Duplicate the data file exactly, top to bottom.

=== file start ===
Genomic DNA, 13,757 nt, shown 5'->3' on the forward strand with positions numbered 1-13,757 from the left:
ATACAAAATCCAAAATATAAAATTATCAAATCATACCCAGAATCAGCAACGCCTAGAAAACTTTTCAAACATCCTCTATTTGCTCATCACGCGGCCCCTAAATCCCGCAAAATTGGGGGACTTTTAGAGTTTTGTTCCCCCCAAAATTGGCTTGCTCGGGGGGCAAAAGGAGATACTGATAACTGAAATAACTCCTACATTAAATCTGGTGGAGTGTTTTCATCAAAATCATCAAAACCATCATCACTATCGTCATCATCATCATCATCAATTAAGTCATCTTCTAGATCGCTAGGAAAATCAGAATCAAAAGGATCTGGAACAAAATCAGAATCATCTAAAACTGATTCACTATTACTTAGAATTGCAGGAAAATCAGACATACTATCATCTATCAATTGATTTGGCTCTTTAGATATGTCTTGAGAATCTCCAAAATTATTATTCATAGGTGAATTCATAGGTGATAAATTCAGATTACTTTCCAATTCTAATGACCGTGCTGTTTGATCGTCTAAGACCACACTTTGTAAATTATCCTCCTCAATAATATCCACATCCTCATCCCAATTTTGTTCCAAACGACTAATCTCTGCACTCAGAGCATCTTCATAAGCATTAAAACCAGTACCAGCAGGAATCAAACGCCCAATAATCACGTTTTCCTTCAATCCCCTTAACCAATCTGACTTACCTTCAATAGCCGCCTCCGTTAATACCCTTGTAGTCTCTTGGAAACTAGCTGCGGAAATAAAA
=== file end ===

Genomic DNA, 13,757 nt, shown 5'->3' on the forward strand with positions numbered 1-13,757 from the left:
ATACAAAATCCAAAATATAAAATTATCAAATCATACCCAGAATCAGCAACGCCTAGAAAACTTTTCAAACATCCTCTATTTGCTCATCACGCGGCCCCTAAATCCCGCAAAATTGGGGGACTTTTAGAGTTTTGTTCCCCCCAAAATTGGCTTGCTCGGGGGGCAAAAGGAGATACTGATAACTGAAATAACTCCTACATTAAATCTGGTGGAGTGTTTTCATCAAAATCATCAAAACCATCATCACTATCGTCATCATCATCATCATCAATTAAGTCATCTTCTAGATCGCTAGGAAAATCAGAATCAAAAGGATCTGGAACAAAATCAGAATCATCTAAAACTGATTCACTATTACTTAGAATTGCAGGAAAATCAGACATACTATCATCTATCAATTGATTTGGCTCTTTAGATATGTCTTGAGAATCTCCAAAATTATTATTCATAGGTGAATTCATAGGTGATAAATTCAGATTACTTTCCAATTCTAATGACCGTGCTGTTTGATCGTCTAAGACCACACTTTGTAAATTATCCTCCTCAATAATATCCACATCCTCATCCCAATTTTGTTCCAAACGACTAATCTCTGCACTCAGAGCATCTTCATAAGCATTAAAACCAGTACCAGCAGGAATCAAACGCCCAATAATCACGTTTTCCTTCAATCCCCTTAACCAATCTGACTTACCTTCAATAGCCGCCTCCGTTAATACCCTTGTAGTCTCTTGGAAACTAGCTGCGGAAATAAAA